What can we learn from Yahoo!’s mistakes?
- Yahoo’s problem is also your problem. Don’t ignore security alerts like this.
- If you work in software development, don’t be lazy. Block all kinds of SQL injection attacks. And don’t store passwords in plain text, or MD5 hashes, or other simple hashes.
- Everyone should use good passwords, mixed with numbers and made-up words.
- You should not reuse a password on other sites.
Update (16 July 2012):
Yahoo! has confirmed the breach and has fixed up the source of the problem. In their words, “We have… now fixed this vulnerability, deployed additional security measures for affected Yahoo! users, enhanced our underlying security controls and are in the process of notifying affected users”.
You should still change your password.
Facebook are stepping things up a notch and getting tough on malware, in a good way. Their latest initiative can detect malware on your computer. If anything suspicious is found, your Facebook account is temporarily locked (to prevent the malware sending spam using your account), and you’ll be asked to download an anti-virus program called McAfee Scan & Repair. There’s also an option to use Microsoft Security Essentials (MSE).
This new procedure can also be invoked manually, if you suspect your computer might be infected. The link is http://on.fb.me/infectedMSE, and you’ll need to enter your password. Note: when entering passwords, always look at the address bar at the top of your browser and make sure it’s genuine – in this case, it needs to have facebook.com/ in the address.
If your account is temporarily locked because malware was detected or because you manually started the procedure, you won’t be able to unlock the account until you finish the virus scan.
This is all for Windows. OS X users will have a slightly different procedure.
There are more details on Facebook’s web site.
Formspring is a social network with about 27 million members. Today they had a security breach and have reset all of their members’ passwords. If you see the following notice it’s probably genuine. But to be sure, don’t click on any links – open a new browser tab and sign into your Formspring account.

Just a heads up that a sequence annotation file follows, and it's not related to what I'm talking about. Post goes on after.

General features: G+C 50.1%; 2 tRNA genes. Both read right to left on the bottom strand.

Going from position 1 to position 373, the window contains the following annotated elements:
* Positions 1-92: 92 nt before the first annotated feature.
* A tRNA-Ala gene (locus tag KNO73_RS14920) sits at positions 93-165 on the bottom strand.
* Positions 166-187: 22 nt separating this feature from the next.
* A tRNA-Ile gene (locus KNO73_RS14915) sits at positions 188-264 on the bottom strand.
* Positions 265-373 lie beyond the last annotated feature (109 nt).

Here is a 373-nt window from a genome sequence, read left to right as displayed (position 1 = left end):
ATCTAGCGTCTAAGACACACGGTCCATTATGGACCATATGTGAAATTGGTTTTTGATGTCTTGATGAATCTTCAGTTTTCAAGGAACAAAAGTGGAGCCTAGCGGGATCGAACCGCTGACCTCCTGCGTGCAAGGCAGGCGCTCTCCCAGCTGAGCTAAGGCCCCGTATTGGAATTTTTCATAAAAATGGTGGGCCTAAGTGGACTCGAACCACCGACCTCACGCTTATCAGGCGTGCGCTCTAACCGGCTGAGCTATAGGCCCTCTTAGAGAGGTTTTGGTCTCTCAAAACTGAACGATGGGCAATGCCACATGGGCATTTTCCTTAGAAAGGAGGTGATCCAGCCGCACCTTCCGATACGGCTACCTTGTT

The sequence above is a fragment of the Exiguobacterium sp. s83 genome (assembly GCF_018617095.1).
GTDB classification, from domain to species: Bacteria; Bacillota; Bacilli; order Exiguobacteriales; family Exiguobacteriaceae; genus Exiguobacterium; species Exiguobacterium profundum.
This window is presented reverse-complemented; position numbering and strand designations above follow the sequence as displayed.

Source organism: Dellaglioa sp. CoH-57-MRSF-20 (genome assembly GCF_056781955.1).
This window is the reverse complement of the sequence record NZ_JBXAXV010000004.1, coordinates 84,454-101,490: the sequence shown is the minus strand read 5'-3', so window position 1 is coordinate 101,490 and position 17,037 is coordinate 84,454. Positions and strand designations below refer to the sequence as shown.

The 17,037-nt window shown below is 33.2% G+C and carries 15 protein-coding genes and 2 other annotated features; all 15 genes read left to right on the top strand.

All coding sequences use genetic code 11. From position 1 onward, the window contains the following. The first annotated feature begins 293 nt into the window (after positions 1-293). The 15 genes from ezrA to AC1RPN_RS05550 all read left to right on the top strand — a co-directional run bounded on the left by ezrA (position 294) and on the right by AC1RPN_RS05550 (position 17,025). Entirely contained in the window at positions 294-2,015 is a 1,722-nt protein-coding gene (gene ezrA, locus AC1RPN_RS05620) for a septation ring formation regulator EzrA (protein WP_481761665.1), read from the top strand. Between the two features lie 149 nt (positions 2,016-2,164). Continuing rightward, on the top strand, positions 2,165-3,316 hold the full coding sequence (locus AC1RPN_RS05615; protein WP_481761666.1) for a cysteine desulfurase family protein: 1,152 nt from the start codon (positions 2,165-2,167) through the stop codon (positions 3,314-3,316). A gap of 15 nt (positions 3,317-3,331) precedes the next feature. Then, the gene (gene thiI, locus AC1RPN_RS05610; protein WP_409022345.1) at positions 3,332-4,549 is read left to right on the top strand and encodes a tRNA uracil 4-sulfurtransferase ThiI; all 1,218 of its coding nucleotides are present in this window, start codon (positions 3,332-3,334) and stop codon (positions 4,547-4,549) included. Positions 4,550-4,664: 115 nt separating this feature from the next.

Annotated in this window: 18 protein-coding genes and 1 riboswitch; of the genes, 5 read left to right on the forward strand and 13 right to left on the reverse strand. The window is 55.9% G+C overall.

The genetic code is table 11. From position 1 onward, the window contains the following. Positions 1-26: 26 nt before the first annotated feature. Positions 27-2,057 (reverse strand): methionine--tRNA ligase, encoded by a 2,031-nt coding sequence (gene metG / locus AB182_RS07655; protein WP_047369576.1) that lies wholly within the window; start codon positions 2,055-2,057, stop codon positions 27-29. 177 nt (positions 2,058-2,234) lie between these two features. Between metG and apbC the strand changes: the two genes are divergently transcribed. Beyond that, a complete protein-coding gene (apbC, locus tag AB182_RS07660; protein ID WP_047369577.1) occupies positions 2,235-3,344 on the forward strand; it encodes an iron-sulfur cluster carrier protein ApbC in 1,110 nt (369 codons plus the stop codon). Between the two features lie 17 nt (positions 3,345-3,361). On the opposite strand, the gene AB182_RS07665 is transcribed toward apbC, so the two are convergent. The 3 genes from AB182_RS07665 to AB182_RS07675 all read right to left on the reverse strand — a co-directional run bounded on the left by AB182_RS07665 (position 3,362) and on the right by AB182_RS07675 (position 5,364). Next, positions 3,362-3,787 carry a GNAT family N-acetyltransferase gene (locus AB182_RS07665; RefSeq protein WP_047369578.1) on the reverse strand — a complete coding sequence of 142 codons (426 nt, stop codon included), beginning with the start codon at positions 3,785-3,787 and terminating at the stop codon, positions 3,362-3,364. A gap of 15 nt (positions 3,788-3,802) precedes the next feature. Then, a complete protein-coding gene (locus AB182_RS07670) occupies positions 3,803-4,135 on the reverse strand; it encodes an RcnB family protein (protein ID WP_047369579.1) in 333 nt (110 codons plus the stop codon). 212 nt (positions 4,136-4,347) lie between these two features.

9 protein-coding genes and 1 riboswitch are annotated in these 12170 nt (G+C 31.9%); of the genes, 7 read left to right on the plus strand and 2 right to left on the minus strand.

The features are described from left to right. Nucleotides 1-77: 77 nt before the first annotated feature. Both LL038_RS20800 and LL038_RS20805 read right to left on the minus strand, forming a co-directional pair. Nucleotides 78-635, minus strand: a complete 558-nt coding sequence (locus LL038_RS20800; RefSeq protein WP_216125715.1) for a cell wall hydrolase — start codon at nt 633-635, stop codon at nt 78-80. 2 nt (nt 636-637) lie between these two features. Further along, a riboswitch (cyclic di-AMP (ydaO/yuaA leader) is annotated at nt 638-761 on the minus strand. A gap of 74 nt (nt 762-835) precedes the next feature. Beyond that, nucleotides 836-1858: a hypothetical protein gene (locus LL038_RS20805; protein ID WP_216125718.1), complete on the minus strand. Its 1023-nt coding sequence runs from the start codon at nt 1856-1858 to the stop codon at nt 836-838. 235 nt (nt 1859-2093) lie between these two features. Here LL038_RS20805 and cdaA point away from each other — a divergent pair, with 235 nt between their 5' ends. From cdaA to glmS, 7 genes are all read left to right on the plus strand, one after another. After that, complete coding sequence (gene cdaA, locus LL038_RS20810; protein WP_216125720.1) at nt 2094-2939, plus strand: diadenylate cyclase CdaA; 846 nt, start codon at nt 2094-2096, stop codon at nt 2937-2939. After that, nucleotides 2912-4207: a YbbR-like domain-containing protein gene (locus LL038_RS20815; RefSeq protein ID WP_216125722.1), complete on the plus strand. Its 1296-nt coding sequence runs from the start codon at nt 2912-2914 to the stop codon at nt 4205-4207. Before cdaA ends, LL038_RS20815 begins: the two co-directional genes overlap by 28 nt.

Dear Formspring user,
For security reasons, we have disabled your password and ask that you reset it. When you log back into Formspring, you will be prompted to change your password.
Thank you for taking the time to reset your password.
The Formspring Team
Google has always put a lot of work into making Gmail secure. Their latest feature is interesting.
If Google’s system detects unusual attempts to access an account, they now show a warning on the top of the Gmail screen. They’re calling it a state sponsored attack. It doesn’t mean your account has been hacked, only that it’s the target of an attack.
If you ever see this, you’ll be advised to change your password (make it a strong password), and to enable two step verification – this will use your mobile phone as an additional way of protecting your account.
LinkedIn has an iPhone and iPad app. One of its features is “an opt-in feature which allows users to view calendar entries within the app“.
Some security researchers have been analysing this app and have discovered that when using the calendar feature it sends data to LinkedIn’s servers. It sends all of your calendar events, without explicitly asking for your permission.
This is considered a privacy risk. If you use the LinkedIn app on iOS, turn off the feature.
You should expect LinkedIn to make a statement about this issue, and eventually resolve it. I’ll post any updates here as they happen.
Update 7 Jun 2012:
LinkedIn have responded to these privacy concerns – you can read their comments here. Basically they confirm the privacy issues and justify it. They’ve also made changes to their iOS app to address the issue, the updated version is 5.0.3.
And at the same time someone in Russia claims to have hacked LinkedIn’s servers and has a list of over 6 million hashed password. A hashed password means they can’t read your password yet but given enough time it can be found. This incident is unconfirmed by LinkedIn, but it would be a good time to change your account password.